Cherryburn was home to Thomas Bewick, Northumberland's greatest artist and wood engraver. The original "wild child" he loved adventuring in the great outdoors, studying wildlife and running about naked! Sounds like my kinda guy!
Cherryburn is far smaller than the likes of Cragside and Wallington - there aren't miles of walks to enjoy, there's no huge country house to explore or gift shop to spend your money in. But what it lacks in size it more than makes up for in charm and as soon as we wandered up the path to the Cottage we were smitten.
We spent a good long time enjoying the sunshine whilst admiring the view, the lack of people made it so peaceful and all we could hear was the slight wind in the trees and the chirps of passing birds. Bliss!
There were plenty of wild flowers on the walk round which had attracted an array of colourful butterflies. We lost ourselves attempting to photograph the insects that were fluttering around our heads before we got distracted by a cheeky Robin who decided to join us in some sun worshipping.
Once we'd completed the walk it was off to the farmyard to meet the Alpacas. Thomas Bewick loved animals so there's always some furry friends in the farmyard at Cherryburn. We've heard there are usually some resident donkeys but they were on holiday during our visit!
A few steps from the farmyard is the little cottage where Thomas Bewick was born. The cosy hideaway has three rooms with furniture to explore and having the building to ourselves gave us a real sense of what it must have been like at the time.
Of course the best way to spend a beautiful Sunday afternoon is to relax in the sunshine and the garden at Cherryburn is the perfect place to do it. Far superior to our garden at home we spent a good hour soaking up the sun and taking endless photographs of the beautiful scenery.
There were plenty of National Trust deckchairs available and once we'd finished skipping about the lawn we spent the rest of our afternoon dozing in the sunshine and watching the families playing around us.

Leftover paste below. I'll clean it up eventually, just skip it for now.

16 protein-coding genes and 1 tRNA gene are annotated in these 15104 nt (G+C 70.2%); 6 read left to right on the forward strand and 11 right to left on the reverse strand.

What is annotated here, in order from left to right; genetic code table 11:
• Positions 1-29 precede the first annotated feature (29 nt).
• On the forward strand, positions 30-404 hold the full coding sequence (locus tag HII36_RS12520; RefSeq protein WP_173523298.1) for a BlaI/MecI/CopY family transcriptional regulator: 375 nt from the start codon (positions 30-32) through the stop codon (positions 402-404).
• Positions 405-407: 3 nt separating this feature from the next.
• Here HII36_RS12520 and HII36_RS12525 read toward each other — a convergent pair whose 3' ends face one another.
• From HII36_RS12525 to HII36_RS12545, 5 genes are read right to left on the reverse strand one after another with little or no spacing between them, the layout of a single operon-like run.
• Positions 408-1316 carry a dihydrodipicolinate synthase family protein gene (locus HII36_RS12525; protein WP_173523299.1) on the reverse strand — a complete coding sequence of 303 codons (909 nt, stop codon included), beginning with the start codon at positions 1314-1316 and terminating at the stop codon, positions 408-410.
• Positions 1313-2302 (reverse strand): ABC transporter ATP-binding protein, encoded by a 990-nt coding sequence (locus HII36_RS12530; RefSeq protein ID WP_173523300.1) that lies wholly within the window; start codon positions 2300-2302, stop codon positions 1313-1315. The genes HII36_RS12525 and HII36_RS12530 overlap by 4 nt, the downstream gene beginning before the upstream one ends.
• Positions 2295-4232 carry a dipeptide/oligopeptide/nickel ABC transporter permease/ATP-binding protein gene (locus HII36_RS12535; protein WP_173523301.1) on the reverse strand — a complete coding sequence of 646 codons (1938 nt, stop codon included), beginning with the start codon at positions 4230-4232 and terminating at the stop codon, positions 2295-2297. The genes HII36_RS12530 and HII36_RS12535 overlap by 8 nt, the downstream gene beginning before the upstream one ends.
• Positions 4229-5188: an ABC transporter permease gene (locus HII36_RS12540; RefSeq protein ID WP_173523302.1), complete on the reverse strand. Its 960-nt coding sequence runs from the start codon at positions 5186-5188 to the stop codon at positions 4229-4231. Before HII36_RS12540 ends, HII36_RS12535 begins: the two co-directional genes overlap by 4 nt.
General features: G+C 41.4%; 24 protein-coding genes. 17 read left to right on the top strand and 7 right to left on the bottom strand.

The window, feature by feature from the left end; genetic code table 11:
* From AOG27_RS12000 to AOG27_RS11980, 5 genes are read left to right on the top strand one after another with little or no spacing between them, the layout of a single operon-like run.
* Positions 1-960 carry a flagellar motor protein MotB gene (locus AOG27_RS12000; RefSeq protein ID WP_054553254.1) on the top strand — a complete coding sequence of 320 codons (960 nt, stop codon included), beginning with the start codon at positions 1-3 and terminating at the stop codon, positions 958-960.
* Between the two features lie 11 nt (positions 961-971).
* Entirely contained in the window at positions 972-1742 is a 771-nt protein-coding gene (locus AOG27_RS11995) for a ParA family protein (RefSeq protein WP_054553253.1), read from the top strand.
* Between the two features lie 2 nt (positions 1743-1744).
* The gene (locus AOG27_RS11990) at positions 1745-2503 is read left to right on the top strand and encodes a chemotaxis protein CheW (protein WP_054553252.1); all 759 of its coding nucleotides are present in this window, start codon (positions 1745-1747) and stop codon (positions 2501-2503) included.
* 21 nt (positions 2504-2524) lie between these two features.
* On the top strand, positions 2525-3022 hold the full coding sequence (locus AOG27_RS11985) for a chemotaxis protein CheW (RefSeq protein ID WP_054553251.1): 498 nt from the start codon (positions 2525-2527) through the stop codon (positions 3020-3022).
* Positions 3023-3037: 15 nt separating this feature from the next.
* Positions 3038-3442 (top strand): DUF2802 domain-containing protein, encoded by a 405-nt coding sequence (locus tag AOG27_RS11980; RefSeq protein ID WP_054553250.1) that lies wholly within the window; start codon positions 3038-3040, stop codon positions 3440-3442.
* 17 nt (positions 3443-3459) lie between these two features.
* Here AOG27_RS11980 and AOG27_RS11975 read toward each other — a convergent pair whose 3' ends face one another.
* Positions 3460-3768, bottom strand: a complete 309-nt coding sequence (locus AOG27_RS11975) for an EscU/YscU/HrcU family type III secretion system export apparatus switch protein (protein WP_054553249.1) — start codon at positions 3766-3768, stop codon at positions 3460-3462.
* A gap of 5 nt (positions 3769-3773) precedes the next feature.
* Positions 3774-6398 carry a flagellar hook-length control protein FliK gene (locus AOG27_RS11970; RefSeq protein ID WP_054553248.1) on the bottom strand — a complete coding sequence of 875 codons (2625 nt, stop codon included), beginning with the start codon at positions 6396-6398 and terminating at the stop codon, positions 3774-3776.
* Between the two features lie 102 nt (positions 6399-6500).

There were lawn games available and we loved watching the granddaughter bossing grandad around during a game of football, the adorable baby learning to play Frisbee with his parents and the poor Dad giving his 3 demanding kids aeroplane rides.
When we decided we needed some refreshments it was a short walk to the tiny tea room where we ordered a couple of mugs of tea to enjoy alfresco. There's no fancy cake counter like there are at the larger National Trust sites, but we both agreed that our cuppas were perfectly made and sitting at a table with no one around us enjoying those perfect views made us truly appreciate how wonderful the smaller National Trust sites are.
It sounds a little cheesy, but our afternoon at Cherryburn was truly one of those moments where you feel so blissfully content and happy to be alive.
So next time you're planning a National Trust adventure why not visit one of the smaller properties, you never know what you might discover!
For more National Trust adventures check out our visits to The Gibside Pub, Wallington, Seaton Delaval Hall and Tatton Park.